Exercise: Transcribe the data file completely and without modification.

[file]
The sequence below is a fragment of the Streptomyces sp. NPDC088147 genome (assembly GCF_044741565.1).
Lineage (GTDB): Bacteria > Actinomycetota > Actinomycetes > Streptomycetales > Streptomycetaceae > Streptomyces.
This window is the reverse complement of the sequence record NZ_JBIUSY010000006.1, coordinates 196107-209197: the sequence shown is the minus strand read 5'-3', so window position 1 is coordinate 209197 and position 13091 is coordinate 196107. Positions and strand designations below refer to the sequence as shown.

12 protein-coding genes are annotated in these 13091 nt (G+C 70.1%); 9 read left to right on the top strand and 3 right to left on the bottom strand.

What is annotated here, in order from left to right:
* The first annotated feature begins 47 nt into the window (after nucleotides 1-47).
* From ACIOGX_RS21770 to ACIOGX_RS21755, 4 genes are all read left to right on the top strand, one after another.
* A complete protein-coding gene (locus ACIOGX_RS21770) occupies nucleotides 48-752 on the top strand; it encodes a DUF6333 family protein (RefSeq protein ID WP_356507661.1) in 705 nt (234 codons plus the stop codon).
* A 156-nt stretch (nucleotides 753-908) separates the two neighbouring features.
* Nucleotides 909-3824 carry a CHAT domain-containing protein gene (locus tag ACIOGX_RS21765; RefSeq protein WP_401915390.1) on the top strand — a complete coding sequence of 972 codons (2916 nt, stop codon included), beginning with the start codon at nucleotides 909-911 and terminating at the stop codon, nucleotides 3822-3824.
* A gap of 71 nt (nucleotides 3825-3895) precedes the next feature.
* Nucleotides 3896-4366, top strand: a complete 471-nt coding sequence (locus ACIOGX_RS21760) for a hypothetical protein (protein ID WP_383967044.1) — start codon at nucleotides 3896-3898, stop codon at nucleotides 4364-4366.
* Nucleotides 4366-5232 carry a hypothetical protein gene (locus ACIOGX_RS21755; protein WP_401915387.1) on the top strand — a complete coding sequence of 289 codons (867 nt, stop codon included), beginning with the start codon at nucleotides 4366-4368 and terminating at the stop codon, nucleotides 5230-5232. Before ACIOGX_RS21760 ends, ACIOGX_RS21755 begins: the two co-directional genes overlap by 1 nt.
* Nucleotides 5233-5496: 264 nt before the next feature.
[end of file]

The sequence below is a fragment of the Streptomyces sp. NPDC088147 genome (assembly GCF_044741565.1).
Lineage (GTDB): Bacteria > Actinomycetota > Actinomycetes > Streptomycetales > Streptomycetaceae > Streptomyces.
This window is the reverse complement of the sequence record NZ_JBIUSY010000006.1, coordinates 196107-209197: the sequence shown is the minus strand read 5'-3', so window position 1 is coordinate 209197 and position 13091 is coordinate 196107. Positions and strand designations below refer to the sequence as shown.

12 protein-coding genes are annotated in these 13091 nt (G+C 70.1%); 9 read left to right on the top strand and 3 right to left on the bottom strand.

What is annotated here, in order from left to right:
* The first annotated feature begins 47 nt into the window (after nucleotides 1-47).
* From ACIOGX_RS21770 to ACIOGX_RS21755, 4 genes are all read left to right on the top strand, one after another.
* A complete protein-coding gene (locus ACIOGX_RS21770) occupies nucleotides 48-752 on the top strand; it encodes a DUF6333 family protein (RefSeq protein ID WP_356507661.1) in 705 nt (234 codons plus the stop codon).
* A 156-nt stretch (nucleotides 753-908) separates the two neighbouring features.
* Nucleotides 909-3824 carry a CHAT domain-containing protein gene (locus tag ACIOGX_RS21765; RefSeq protein WP_401915390.1) on the top strand — a complete coding sequence of 972 codons (2916 nt, stop codon included), beginning with the start codon at nucleotides 909-911 and terminating at the stop codon, nucleotides 3822-3824.
* A gap of 71 nt (nucleotides 3825-3895) precedes the next feature.
* Nucleotides 3896-4366, top strand: a complete 471-nt coding sequence (locus ACIOGX_RS21760) for a hypothetical protein (protein ID WP_383967044.1) — start codon at nucleotides 3896-3898, stop codon at nucleotides 4364-4366.
* Nucleotides 4366-5232 carry a hypothetical protein gene (locus ACIOGX_RS21755; protein WP_401915387.1) on the top strand — a complete coding sequence of 289 codons (867 nt, stop codon included), beginning with the start codon at nucleotides 4366-4368 and terminating at the stop codon, nucleotides 5230-5232. Before ACIOGX_RS21760 ends, ACIOGX_RS21755 begins: the two co-directional genes overlap by 1 nt.
* Nucleotides 5233-5496: 264 nt before the next feature.